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Agents as MCL building blocks?

To: info-mcl@cambridge.apple.com
    bug-mcl@cambridge.apple.com  (re: MCL new feature wish list)
From: joofung@applelink.apple.com
I am interested in using MCL to write agents that communicate via messages.
Each agent encapsulates some coherent body of knowledge and "knows", at
minimum, about the addresses and capabilities of other agents. Agents can
reside on various machines or nodes.
Messaging can be implemented using AppleEvents (AE) or PPC, and MCL has a good
interface to the former, so support for messaging is not an issue.
It appears to me that some desirable MCL features are (in order of priority):
    1)  small RAM footprints for each MCL application (maybe <500k)
    2)  multi-tasking threads in MCL
    3)  "lightweight" CLOS objects
Small RAM footprints for MCL applications will facilitate the creation of
agents of small to medium granularity. With this, instead of writing a single
monolith Macintosh application, one can conceivably craft agents (small,
specialised mini-applications). For example, a PageMaker-like application can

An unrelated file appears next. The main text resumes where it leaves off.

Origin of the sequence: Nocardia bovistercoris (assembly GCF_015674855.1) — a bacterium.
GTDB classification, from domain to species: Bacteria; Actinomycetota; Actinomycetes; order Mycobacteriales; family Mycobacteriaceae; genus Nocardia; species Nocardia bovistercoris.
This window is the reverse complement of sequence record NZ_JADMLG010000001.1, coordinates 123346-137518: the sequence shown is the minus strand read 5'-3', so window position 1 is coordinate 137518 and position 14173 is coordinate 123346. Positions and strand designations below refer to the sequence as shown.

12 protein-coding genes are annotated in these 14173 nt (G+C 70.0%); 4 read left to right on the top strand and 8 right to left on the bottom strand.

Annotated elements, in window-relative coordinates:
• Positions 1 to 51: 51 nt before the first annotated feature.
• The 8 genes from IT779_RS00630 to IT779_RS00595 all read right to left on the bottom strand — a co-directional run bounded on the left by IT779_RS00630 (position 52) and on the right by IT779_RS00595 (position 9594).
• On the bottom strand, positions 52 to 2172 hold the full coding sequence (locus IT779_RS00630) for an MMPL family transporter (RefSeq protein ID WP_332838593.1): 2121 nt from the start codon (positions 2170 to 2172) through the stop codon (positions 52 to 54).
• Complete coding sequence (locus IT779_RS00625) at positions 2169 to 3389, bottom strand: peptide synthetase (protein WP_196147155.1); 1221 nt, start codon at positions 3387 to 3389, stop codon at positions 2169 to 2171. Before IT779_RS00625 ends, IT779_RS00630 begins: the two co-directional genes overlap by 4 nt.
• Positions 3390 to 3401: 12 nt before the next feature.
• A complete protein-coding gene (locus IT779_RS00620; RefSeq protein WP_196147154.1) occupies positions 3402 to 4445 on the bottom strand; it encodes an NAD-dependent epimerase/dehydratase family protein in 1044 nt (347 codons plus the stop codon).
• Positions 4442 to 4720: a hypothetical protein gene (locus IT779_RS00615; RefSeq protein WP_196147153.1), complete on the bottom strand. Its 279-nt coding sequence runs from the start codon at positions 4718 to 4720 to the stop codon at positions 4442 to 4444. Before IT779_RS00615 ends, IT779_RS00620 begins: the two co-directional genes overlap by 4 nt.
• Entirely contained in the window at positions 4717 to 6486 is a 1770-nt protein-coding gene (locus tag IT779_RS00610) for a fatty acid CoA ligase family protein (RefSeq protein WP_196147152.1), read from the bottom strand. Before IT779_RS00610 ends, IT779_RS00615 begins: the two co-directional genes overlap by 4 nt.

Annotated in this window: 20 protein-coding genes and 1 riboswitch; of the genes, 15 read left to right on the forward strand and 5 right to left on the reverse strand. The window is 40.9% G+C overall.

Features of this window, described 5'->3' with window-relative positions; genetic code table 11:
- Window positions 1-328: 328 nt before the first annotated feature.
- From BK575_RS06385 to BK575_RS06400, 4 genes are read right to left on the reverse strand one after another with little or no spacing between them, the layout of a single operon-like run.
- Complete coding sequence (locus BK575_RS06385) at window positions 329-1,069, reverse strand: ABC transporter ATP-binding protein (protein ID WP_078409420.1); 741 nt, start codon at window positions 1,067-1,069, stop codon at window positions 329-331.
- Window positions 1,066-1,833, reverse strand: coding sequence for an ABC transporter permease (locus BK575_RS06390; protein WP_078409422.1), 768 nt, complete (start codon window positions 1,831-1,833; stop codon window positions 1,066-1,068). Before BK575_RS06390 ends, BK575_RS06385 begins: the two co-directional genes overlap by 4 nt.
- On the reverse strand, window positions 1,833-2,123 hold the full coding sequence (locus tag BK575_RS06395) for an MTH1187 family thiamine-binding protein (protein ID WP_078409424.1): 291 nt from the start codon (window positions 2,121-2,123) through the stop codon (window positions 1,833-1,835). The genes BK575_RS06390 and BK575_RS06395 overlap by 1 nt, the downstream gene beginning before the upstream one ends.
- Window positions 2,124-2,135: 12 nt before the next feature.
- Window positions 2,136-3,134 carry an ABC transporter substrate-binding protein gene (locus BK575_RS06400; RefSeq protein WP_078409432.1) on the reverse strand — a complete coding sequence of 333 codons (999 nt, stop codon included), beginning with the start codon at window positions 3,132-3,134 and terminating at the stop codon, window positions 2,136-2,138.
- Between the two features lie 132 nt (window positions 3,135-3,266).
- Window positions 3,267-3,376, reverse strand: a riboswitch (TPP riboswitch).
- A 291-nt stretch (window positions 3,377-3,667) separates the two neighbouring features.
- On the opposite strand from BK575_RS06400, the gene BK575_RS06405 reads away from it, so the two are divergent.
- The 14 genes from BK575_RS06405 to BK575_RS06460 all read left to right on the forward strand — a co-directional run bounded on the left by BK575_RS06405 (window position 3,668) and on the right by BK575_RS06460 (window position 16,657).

be crafted by:
    a)  first writing a "main" agent to handle the overall page layout
    b)  delegating text editing, drawing, movie-editing and other
        operations to special agents (eg, StyledEdit Agent, PICT Agent,
        MooV Agent, etc) via AE
        (a wonderful, extendable and dynamic plug-and-play capability!)
Multi-tasking threads in MCL would enable the use of "parallel" processing
techniques on the Macintosh (with or without special nuBus or QuickRing
parallel processing cards).
"Lightweight" CLOS objects are a conjecture on my part. This struck me as an
implicit support requirement for small MCL applications (reason: for certain
small MCL applications, one may not need all the implicit garbage collection,
trace and other features in Common Lisp).
(Sorry, I haven't received the Dylan specs yet -- so maybe Dylan does implement
"lightweight" CLOS-like objects)
Please address replies directly to me and cc Info-MCL.
Thanks in advance,
JooFung Wong
P.S.  Frameworks of objects are a nice way to do OOP, and mixins are a elegant
way to compose functionality.
Perhaps the advent of AE and the possibility of crafting small MCL applications
may facilitate experimentation with alternative system composition / reuse
Yes, Frontier does support the creation of Applets (mini Macintosh
applications) that communicate via AE -- but it may be tough to design objects
that can gracefully handle plans, goals, world models, etc, in C or Pascal.